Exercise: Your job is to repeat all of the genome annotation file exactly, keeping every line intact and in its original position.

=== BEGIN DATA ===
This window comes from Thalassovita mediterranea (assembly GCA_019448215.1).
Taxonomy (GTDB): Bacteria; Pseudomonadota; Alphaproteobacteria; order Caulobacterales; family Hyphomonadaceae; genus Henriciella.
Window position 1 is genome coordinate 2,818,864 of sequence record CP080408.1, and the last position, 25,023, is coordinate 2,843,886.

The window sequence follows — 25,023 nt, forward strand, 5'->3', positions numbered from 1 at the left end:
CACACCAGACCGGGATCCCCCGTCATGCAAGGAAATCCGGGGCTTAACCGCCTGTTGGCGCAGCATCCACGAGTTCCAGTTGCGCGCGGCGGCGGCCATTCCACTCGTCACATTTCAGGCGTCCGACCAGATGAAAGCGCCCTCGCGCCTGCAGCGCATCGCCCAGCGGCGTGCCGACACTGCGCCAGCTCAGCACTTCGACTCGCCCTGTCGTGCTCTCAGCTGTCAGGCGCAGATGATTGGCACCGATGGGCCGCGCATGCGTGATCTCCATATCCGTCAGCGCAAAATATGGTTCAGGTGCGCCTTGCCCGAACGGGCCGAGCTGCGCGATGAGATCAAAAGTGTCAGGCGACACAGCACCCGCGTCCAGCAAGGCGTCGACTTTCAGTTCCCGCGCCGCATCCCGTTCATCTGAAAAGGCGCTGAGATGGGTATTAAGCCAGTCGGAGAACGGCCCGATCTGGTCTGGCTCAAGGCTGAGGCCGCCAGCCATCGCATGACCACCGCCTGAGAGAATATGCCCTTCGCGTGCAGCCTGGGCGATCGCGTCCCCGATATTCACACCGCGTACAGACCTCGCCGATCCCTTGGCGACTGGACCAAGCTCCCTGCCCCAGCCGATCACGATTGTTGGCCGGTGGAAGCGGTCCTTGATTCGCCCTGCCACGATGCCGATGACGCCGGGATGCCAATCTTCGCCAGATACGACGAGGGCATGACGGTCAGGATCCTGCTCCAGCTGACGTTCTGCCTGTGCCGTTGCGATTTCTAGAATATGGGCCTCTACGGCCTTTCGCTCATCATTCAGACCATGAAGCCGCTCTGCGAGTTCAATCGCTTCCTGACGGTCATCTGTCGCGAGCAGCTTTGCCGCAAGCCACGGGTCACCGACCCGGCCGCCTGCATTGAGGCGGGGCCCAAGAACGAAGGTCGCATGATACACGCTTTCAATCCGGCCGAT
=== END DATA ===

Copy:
This window comes from Thalassovita mediterranea (assembly GCA_019448215.1).
Taxonomy (GTDB): Bacteria; Pseudomonadota; Alphaproteobacteria; order Caulobacterales; family Hyphomonadaceae; genus Henriciella.
Window position 1 is genome coordinate 2,818,864 of sequence record CP080408.1, and the last position, 25,023, is coordinate 2,843,886.

The window sequence follows — 25,023 nt, forward strand, 5'->3', positions numbered from 1 at the left end:
CACACCAGACCGGGATCCCCCGTCATGCAAGGAAATCCGGGGCTTAACCGCCTGTTGGCGCAGCATCCACGAGTTCCAGTTGCGCGCGGCGGCGGCCATTCCACTCGTCACATTTCAGGCGTCCGACCAGATGAAAGCGCCCTCGCGCCTGCAGCGCATCGCCCAGCGGCGTGCCGACACTGCGCCAGCTCAGCACTTCGACTCGCCCTGTCGTGCTCTCAGCTGTCAGGCGCAGATGATTGGCACCGATGGGCCGCGCATGCGTGATCTCCATATCCGTCAGCGCAAAATATGGTTCAGGTGCGCCTTGCCCGAACGGGCCGAGCTGCGCGATGAGATCAAAAGTGTCAGGCGACACAGCACCCGCGTCCAGCAAGGCGTCGACTTTCAGTTCCCGCGCCGCATCCCGTTCATCTGAAAAGGCGCTGAGATGGGTATTAAGCCAGTCGGAGAACGGCCCGATCTGGTCTGGCTCAAGGCTGAGGCCGCCAGCCATCGCATGACCACCGCCTGAGAGAATATGCCCTTCGCGTGCAGCCTGGGCGATCGCGTCCCCGATATTCACACCGCGTACAGACCTCGCCGATCCCTTGGCGACTGGACCAAGCTCCCTGCCCCAGCCGATCACGATTGTTGGCCGGTGGAAGCGGTCCTTGATTCGCCCTGCCACGATGCCGATGACGCCGGGATGCCAATCTTCGCCAGATACGACGAGGGCATGACGGTCAGGATCCTGCTCCAGCTGACGTTCTGCCTGTGCCGTTGCGATTTCTAGAATATGGGCCTCTACGGCCTTTCGCTCATCATTCAGACCATGAAGCCGCTCTGCGAGTTCAATCGCTTCCTGACGGTCATCTGTCGCGAGCAGCTTTGCCGCAAGCCACGGGTCACCGACCCGGCCGCCTGCATTGAGGCGGGGCCCAAGAACGAAGGTCGCATGATACACGCTTTCAATCCGGCCGAT